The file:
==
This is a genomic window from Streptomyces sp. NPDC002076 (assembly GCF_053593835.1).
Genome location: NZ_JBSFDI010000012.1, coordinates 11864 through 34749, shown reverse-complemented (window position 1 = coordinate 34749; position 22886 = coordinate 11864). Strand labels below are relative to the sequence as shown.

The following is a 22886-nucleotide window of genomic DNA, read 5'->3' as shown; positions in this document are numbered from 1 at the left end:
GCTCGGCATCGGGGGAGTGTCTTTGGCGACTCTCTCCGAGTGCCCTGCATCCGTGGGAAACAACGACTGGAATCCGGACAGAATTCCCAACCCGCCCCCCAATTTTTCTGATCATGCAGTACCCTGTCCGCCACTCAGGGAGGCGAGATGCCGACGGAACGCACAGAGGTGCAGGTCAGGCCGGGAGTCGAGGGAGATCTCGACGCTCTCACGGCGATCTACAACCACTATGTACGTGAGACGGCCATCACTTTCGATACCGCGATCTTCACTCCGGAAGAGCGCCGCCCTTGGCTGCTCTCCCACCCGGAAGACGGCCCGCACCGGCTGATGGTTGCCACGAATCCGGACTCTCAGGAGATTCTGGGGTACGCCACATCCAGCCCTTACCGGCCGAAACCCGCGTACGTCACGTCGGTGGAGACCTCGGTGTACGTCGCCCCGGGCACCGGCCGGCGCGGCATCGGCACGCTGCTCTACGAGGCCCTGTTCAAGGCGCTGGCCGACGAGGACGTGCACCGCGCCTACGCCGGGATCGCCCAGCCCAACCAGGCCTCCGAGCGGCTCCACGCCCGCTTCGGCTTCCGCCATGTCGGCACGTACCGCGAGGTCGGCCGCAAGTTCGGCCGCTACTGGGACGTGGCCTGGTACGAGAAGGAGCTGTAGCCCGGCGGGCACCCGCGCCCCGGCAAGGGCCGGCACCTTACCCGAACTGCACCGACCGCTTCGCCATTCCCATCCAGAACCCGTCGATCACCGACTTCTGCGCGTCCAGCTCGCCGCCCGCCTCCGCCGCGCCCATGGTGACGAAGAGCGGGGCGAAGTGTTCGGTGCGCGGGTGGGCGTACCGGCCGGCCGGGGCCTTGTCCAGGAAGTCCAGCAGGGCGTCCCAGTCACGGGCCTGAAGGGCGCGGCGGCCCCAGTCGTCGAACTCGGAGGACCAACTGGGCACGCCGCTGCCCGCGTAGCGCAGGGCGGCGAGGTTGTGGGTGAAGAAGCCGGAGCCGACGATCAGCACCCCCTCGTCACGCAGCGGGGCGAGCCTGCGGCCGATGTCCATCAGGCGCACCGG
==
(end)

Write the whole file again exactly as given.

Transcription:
This is a genomic window from Streptomyces sp. NPDC002076 (assembly GCF_053593835.1).
Genome location: NZ_JBSFDI010000012.1, coordinates 11864 through 34749, shown reverse-complemented (window position 1 = coordinate 34749; position 22886 = coordinate 11864). Strand labels below are relative to the sequence as shown.

The following is a 22886-nucleotide window of genomic DNA, read 5'->3' as shown; positions in this document are numbered from 1 at the left end:
GCTCGGCATCGGGGGAGTGTCTTTGGCGACTCTCTCCGAGTGCCCTGCATCCGTGGGAAACAACGACTGGAATCCGGACAGAATTCCCAACCCGCCCCCCAATTTTTCTGATCATGCAGTACCCTGTCCGCCACTCAGGGAGGCGAGATGCCGACGGAACGCACAGAGGTGCAGGTCAGGCCGGGAGTCGAGGGAGATCTCGACGCTCTCACGGCGATCTACAACCACTATGTACGTGAGACGGCCATCACTTTCGATACCGCGATCTTCACTCCGGAAGAGCGCCGCCCTTGGCTGCTCTCCCACCCGGAAGACGGCCCGCACCGGCTGATGGTTGCCACGAATCCGGACTCTCAGGAGATTCTGGGGTACGCCACATCCAGCCCTTACCGGCCGAAACCCGCGTACGTCACGTCGGTGGAGACCTCGGTGTACGTCGCCCCGGGCACCGGCCGGCGCGGCATCGGCACGCTGCTCTACGAGGCCCTGTTCAAGGCGCTGGCCGACGAGGACGTGCACCGCGCCTACGCCGGGATCGCCCAGCCCAACCAGGCCTCCGAGCGGCTCCACGCCCGCTTCGGCTTCCGCCATGTCGGCACGTACCGCGAGGTCGGCCGCAAGTTCGGCCGCTACTGGGACGTGGCCTGGTACGAGAAGGAGCTGTAGCCCGGCGGGCACCCGCGCCCCGGCAAGGGCCGGCACCTTACCCGAACTGCACCGACCGCTTCGCCATTCCCATCCAGAACCCGTCGATCACCGACTTCTGCGCGTCCAGCTCGCCGCCCGCCTCCGCCGCGCCCATGGTGACGAAGAGCGGGGCGAAGTGTTCGGTGCGCGGGTGGGCGTACCGGCCGGCCGGGGCCTTGTCCAGGAAGTCCAGCAGGGCGTCCCAGTCACGGGCCTGAAGGGCGCGGCGGCCCCAGTCGTCGAACTCGGAGGACCAACTGGGCACGCCGCTGCCCGCGTAGCGCAGGGCGGCGAGGTTGTGGGTGAAGAAGCCGGAGCCGACGATCAGCACCCCCTCGTCACGCAGCGGGGCGAGCCTGCGGCCGATGTCCATCAGGCGCACCGG